Only the first question has been rearranged correctly. In the remaining three, the inverse operations were not calculated correctly. Let's look at the second rearrangement together: P = m + 5t To isolate m, we can take 5t from both sides: P - 5t = m It's as simple as that; we have got m on its own! The answer given was m = (P - 5t) ÷ 5 which does not match m = P - 5t. Have a look at the others again. Can you spot where the mistakes have been made?
• Question 3

Make t the subject of this formula:

v = u + at

t = (v - u) ÷ a
EDDIE SAYS
To make t the subject, we need to get it on its own on one side of the equals sign. v = u + at Let's start by subtracting u from both sides: v - u = at at means a × t so we need to divide by a to get t on its own: (v - u) ÷ a = t The first option looks very similar to this, but it is missing brackets. Always use brackets if you want to divide the entire expression, rather than just part of it.
• Question 4

Make s the subject of this formula:

t = sx - r

s = (t + r) ÷ x
EDDIE SAYS
Did you use inverse operations to change the subject of t = sx - r? Add r first: t + r = sx Divide by x: (t + r) ÷ x = s Now s is the subject of the formula. Don't forget those all-important brackets! They show that we need to divide the answer to (t + r) by x, not t and r separately.
• Question 5

Make p the subject of this formula:

T = (6p - 7) ÷ 2

p = (2T + 7) ÷ 6
EDDIE SAYS
This is a little trickier! Firstly, let's deal with ÷ 2. We need to do the inverse, which is × 2: 2T = 6p - 7 Now let's add the 7 to both sides: 2T + 7 = 6p Finally, let's divide by 6: (2T + 7) ÷ 6 = p Don't forget to use brackets to show that the whole of the sum on the left is being divided by 6.
• Question 6

Make x the subject of each formula below, then match each original formula to its new version.

## Column B

a(x - b) = 2
x = (2 ÷ a) + b
(x + 2) ÷ 3 = y
x = 3y - 2
(x ÷ 3) + b = y
x = 3(y - b)
3x ÷ 4 = a
x = 4a ÷ 3
EDDIE SAYS
Remember that multiplication is the inverse of division. If the formula to be rearranged has brackets, first deal with everything outside of the brackets and then move inside the brackets. Let's look at an example together: (x + 2) ÷ 3 = y First, let's do the inverse of ÷3 which is ×3: (x + 2) = 3y Now we can move inside the brackets, and do the inverse of adding two: x = 3y - 2 Done! Follow this process to rearrange then match the other three formulae.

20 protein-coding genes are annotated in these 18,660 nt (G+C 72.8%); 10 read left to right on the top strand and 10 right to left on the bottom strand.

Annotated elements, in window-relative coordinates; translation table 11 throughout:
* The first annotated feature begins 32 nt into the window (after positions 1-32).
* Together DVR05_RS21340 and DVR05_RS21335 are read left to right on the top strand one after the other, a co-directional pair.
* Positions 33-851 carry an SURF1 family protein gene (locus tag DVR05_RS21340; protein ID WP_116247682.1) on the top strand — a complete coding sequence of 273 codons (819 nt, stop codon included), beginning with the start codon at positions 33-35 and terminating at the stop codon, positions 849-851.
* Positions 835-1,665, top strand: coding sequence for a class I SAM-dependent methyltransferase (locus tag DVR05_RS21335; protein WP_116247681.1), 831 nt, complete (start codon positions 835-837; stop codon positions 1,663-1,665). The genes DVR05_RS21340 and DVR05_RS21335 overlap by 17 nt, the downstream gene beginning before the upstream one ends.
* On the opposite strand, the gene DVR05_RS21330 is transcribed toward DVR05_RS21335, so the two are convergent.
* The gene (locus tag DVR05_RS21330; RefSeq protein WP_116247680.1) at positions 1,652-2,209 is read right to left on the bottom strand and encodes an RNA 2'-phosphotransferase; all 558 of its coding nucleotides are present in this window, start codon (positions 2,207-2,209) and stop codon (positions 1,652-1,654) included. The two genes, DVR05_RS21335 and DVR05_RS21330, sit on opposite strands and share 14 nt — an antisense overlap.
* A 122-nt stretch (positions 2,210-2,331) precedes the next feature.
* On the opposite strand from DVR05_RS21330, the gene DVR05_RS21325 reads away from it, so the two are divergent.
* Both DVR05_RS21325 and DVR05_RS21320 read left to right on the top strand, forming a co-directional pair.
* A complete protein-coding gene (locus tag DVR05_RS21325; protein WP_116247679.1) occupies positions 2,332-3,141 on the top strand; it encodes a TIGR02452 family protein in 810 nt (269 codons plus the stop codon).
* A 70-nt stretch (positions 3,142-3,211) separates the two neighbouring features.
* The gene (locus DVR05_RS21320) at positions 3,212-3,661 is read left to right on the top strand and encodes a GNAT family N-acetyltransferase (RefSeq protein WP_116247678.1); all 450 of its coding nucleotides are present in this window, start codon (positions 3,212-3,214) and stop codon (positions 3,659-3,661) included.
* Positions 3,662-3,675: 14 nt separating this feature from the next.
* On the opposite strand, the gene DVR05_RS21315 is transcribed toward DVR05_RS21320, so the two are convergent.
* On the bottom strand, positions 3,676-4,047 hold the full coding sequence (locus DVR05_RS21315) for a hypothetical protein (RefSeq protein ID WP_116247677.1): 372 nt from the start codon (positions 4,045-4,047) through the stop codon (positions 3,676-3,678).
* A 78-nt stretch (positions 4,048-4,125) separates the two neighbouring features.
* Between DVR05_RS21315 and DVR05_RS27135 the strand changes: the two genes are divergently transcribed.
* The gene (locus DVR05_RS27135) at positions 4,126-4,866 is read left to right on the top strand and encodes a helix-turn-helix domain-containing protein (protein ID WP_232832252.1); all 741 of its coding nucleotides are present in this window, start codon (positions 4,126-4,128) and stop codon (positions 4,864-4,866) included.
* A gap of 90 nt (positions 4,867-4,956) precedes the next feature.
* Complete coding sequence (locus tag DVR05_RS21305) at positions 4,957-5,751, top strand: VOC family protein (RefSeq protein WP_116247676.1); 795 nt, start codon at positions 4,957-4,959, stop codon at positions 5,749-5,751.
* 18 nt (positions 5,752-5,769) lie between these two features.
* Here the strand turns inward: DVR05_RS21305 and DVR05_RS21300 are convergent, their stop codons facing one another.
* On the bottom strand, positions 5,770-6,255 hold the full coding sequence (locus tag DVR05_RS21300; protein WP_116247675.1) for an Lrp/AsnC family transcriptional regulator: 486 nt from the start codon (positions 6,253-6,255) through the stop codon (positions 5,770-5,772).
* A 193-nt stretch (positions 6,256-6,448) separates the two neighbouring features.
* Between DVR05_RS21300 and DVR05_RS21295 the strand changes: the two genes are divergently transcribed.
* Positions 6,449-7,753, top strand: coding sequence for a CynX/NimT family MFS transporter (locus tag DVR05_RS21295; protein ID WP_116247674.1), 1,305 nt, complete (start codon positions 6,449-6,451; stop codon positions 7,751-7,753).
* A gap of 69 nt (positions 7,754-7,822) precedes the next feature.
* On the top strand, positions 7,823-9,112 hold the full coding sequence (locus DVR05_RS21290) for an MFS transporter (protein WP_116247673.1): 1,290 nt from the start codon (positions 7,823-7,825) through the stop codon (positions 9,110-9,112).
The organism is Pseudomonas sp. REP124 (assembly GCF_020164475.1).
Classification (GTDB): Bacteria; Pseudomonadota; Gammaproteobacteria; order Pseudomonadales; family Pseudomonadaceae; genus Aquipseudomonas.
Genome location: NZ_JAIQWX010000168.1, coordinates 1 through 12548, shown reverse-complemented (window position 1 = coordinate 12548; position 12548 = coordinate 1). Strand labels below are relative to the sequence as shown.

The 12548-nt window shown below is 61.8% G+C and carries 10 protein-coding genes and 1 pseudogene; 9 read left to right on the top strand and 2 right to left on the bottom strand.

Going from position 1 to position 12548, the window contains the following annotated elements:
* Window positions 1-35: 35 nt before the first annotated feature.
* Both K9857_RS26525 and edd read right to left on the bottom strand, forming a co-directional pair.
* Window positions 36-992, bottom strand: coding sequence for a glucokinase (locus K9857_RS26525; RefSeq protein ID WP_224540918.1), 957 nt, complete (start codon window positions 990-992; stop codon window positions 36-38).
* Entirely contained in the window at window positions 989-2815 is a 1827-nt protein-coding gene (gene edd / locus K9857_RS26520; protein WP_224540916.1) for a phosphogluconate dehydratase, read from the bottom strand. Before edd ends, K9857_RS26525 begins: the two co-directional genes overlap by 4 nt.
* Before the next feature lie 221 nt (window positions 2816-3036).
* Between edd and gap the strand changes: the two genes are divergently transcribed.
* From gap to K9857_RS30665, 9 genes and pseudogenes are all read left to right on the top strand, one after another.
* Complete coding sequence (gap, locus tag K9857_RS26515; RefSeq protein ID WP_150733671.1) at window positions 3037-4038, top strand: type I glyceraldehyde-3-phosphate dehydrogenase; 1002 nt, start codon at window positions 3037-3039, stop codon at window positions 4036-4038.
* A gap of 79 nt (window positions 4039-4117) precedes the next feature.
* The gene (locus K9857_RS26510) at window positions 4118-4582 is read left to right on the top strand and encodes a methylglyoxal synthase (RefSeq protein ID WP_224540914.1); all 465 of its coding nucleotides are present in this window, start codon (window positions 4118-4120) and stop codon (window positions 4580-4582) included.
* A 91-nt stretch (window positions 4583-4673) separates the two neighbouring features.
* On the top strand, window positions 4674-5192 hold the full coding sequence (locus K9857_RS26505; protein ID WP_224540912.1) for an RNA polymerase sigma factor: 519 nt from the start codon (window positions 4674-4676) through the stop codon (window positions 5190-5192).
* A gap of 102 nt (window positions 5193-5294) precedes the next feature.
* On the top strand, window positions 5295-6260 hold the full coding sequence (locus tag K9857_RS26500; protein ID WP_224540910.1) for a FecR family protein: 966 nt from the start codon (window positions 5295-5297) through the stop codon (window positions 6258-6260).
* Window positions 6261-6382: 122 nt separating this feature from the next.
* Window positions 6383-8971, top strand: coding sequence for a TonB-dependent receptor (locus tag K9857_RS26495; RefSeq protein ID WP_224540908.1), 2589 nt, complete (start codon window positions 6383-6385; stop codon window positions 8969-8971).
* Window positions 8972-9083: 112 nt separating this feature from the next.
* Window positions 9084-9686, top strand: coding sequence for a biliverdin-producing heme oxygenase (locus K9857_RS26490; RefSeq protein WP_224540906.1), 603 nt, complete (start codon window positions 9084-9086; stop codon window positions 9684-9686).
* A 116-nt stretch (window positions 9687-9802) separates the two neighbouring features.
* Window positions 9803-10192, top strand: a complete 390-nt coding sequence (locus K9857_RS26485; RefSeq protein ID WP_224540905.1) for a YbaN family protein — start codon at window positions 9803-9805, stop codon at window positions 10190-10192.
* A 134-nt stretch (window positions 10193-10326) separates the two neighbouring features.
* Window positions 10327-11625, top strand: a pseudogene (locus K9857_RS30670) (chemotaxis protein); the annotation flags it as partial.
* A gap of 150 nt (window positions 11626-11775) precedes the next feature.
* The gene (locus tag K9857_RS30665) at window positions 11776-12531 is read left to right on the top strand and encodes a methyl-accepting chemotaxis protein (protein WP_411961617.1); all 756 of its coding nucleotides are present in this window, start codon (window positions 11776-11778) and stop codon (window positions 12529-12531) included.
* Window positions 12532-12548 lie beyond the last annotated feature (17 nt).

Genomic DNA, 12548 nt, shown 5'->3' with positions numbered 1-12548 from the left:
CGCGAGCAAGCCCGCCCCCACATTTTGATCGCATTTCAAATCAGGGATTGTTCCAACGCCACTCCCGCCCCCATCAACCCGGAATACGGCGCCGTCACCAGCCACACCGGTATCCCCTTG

• Question 7

Make a the subject of this formula:

3(2a - 5) = b

a = (b ÷ 3 + 5) ÷ 2
EDDIE SAYS
This is quite a complex formula to work with, so be careful! First, divide by 3: (2a - 5) = b ÷ 3 Now add 5: 2a = b ÷ 3 + 5 Finally, divide by 2. You will need brackets here to catch the whole expression: a = (b ÷ 3 + 5) ÷ 2 Did you follow each of these steps?
• Question 8

Make x the subject of each formula below, then match each original formula to its new version.

## Column B

y = x - 4
x = y + 4
y = x + 4
x = y -4
y = 2x - 4
x = (y + 4) ÷ 2
y = (x + 4) ÷ 2
x = 2y - 4
EDDIE SAYS
To change the subject of a formula, you need to use inverse operations. The last two formulae are the most challenging here. Let's have a look at: y = 2x - 4 First + 4, this will give us: y + 4 = 2x Now ÷ 2. The answer will be x = (y + 4) ÷ 2 Can you rearrange the others and find the matches independently?
• Question 9

What is the correct first step to make m the subject of the formula y = mx + c?

- c
EDDIE SAYS
To make m the subject of y=mx + c, the most sensible first step is to move c. To do this, we need to subtract c from both sides. Can you follow the rest of the steps through to rearrange this fully?
• Question 10

What is the correct second step to make t the subject of the formula s = (2t + 3) ÷ r?

− 3
EDDIE SAYS
The most sensible first step is to multiply by r, so that we can then work inside the brackets. If we do this, we reach: s × r = 2t + 3 Now the second step will be to move + 3, by subtracting it. So − 3 is the correct second step. Can you work out the final step? Well done, if you thought it was ÷ 2!